• maxUpdateBlockSize: The maximum number of log items to accumulate locally before they are been sent to the data service in one block. The default is 10. If the appender is not busy, it will send what is left in the local event block periodically. The client code does not need to "flush" them.

  • recordStackFrames: Whether or not the record method invoking stack frames at the log position. The default is true.

  • userStackFramesOnly: Whether or not to include stack frames whose code file is known. This is what "User" mean here. The default is true. If the corresponding .pdb file of an assembly is not available at the deployment site, then that assembly and the stack frames that reference it are not a "User" one.

  • maxStackFramesUp: Maximum number of stack frames to include. The default is -1, which means all. Modern frameworks could have quite deep call stacks even for simple user side calls. These stackframe information makes very limited sense to debugging user side codes. One can use this to put a limit on it if necessary.

  • lossy: Whether or not to drop a new log item when the waiting log items has reached maxQueueLength. The default is false.

  • loggerServiceUrl: An optional base url of an independent log data service. Specify it only when the targeting data service is different from the main data service of the application. If not specified, the main data service of the application is assumed. When it is set to am valid value, the following additional properties for the appender is used to setup the application as a client of the logging data service.

    The following is for the WCF client binding:

    • maxReceivedMessageSize: The maximum size, in bytes, for a message that can be received on any service invocation channel involved.
    • maxBufferPoolSize: The maximum amount of memory, in bytes, that is allocated for use by the manager of the message buffers that receive messages from the any service invocation channel involved.
    • maxBufferSize: The maximum amount of memory, in bytes, that is allocated for use by the manager of the message buffers that receive messages from any service invocation channel involved.

    The following is for the readerQuotas corresponding to the binding:

    • maxArrayLength: The maximum size, in bytes, for a buffer that receives messages from any service invocation channel involved.
    • maxBytesPerRead: The maximum allowed bytes returned for each read.
    • maxDepth: The maximum nested node depth.
    • maxNameTableCharCount: The maximum characters allowed in a table name.
    • maxStringContentLength: The maximum string length returned by the reader.

    These properties should be set to be consistent with the configuration parameters of the logging data service.

There is no <layout> ... </layout> child node for this appender since it does not involve any "layout" projection of the data.

The Demo ^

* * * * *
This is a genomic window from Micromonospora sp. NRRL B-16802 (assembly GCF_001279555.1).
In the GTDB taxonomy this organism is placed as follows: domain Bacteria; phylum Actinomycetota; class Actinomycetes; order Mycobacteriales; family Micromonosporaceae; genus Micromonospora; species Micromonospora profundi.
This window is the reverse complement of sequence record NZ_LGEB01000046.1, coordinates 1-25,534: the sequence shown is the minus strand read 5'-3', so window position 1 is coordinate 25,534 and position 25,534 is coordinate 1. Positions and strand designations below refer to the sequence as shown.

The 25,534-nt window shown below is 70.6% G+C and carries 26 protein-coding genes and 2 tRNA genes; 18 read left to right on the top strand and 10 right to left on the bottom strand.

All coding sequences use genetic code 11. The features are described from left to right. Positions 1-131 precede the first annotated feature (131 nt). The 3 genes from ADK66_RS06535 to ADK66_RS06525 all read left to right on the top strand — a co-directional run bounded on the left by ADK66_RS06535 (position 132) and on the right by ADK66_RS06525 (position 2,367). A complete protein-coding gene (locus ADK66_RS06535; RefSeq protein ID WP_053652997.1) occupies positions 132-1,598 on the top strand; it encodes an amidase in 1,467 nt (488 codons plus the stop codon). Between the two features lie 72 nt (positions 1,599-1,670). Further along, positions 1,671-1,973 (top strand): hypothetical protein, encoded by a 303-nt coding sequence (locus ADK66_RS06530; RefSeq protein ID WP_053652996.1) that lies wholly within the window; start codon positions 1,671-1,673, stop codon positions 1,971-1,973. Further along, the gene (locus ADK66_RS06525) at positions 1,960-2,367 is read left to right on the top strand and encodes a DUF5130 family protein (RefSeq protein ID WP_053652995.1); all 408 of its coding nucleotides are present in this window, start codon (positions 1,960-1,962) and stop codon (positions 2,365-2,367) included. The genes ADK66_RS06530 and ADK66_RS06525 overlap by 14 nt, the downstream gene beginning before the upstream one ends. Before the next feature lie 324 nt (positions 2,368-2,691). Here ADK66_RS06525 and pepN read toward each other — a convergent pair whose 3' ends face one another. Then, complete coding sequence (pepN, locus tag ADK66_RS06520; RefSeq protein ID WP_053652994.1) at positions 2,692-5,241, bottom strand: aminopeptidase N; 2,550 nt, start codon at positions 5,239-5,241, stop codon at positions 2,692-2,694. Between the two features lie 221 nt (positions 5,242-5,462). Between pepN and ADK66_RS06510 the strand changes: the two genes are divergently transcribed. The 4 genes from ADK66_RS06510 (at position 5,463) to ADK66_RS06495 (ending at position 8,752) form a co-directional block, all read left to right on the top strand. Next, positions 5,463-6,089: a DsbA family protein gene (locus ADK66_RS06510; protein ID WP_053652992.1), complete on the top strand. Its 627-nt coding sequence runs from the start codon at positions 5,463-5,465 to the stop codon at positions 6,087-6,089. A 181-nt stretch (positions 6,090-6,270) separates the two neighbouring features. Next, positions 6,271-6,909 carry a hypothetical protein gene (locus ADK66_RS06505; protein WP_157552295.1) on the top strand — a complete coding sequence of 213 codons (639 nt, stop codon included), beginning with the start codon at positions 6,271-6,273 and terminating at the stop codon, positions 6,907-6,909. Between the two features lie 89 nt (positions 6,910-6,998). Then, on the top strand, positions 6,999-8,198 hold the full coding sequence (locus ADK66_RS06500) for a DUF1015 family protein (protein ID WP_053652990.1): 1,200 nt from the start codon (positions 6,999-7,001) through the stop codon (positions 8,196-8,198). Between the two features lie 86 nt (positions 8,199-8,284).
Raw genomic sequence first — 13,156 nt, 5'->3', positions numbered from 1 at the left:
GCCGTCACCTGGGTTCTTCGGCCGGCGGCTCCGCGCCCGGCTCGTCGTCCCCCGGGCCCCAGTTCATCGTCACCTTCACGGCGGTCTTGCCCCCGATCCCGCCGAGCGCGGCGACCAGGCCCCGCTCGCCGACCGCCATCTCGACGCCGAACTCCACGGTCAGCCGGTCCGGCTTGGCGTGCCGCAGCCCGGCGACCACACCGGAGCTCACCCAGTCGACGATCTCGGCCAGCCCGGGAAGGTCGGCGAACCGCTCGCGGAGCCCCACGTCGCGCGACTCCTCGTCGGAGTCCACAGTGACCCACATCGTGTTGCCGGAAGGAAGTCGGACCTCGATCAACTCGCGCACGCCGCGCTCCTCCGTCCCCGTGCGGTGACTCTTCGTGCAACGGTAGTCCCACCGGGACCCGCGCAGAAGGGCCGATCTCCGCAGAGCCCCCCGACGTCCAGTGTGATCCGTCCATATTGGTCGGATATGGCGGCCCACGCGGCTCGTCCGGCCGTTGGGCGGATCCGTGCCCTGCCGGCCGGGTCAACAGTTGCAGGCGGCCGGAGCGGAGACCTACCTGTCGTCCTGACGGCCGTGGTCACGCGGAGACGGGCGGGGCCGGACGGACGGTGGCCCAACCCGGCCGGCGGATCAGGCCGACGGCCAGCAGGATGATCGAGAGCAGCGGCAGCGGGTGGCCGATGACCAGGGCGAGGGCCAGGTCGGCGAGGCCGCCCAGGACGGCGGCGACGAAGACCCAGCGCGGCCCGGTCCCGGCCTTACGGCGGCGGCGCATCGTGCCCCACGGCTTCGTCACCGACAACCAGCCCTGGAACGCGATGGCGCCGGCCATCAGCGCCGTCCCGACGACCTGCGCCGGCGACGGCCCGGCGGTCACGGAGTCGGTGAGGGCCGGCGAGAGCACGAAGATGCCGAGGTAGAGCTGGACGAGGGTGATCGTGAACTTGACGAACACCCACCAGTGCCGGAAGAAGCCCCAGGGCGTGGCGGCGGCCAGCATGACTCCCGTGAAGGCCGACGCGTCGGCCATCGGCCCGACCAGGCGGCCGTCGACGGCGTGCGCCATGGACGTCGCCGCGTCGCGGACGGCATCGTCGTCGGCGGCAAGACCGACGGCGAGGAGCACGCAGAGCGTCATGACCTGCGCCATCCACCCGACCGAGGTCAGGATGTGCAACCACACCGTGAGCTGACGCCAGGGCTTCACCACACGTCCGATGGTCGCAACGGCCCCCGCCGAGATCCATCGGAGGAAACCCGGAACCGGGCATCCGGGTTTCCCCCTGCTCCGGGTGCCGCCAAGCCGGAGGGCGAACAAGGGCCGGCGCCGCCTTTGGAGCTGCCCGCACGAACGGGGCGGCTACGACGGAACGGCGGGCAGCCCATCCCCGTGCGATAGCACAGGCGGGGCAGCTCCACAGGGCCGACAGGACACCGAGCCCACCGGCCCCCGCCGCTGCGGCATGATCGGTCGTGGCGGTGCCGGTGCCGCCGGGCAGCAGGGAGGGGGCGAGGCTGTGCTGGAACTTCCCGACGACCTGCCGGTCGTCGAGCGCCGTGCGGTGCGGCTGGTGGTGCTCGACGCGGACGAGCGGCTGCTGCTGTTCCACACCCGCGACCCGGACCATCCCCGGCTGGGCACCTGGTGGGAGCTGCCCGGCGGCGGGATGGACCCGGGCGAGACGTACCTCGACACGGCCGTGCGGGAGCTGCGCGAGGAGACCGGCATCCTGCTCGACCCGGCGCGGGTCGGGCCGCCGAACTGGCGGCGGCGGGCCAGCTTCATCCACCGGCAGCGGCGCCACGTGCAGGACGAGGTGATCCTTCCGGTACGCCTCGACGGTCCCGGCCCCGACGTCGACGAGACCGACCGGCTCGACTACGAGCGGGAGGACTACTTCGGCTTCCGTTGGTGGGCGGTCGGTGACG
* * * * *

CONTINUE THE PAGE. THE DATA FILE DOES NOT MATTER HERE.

The included package contains a demo web application that is set up for using the log system.

Log positions ^

The start up of the web application is logged. This is done inside of the Startup.cs file in the root directory of the application:

public void Configuration(IAppBuilder app)
{
    ConfigureAuth(app);
    log.Info("System start up");
}

The log-in and log-off activities are also logged, this is done inside of the ArchymetaMembershipStores.dll assembly under the Libraries of the solution. The source code for it is not included in this article for simplicity purposes. It can be found in this article (most like it has no logging inserted when your are reading the present article, but it is easy to do it your self).

The following error handler is inserted into the Global.asax.cs file

protected void Application_Error(object sender, EventArgs e)
{
    var ex = Server.GetLastError() as Exception;
    if (!(ex is HttpException))
        log.Error("Unhandled exception thrown.", ex);
}

to log un-handled exceptions. The following line is inserted to the About method of the HomeController class

 throw new InvalidOperationException("Invalid operation!!!!!!!!!");

to generate an un-handled exception to be recorded by the logger. This exception will be thrown whenever the About page is visited, but this is intentional, it's not a bug!

The following application end handler is inserted into the Global.asax.cs file

protected void Application_End(object sender, EventArgs e)
{
    log.Info("The web application stopped.");
}

to record application end events.

Viewing log entries ^

After running the demo site the log data is recorded into the data service. The question of a reader might be: how do I view the log entries?

The answer to this question would be: it depends upon how you want the view them in this two stage logging solution. For a quick view, one can use the build-in query page of the data service. Visit the data service using a browser and try to find the EventLogs data set. After specifying the sorting conditions on the top, a list of log event will be displayed, like what is shown in the following.

Figure: Log entity raw data query page provided by the data service.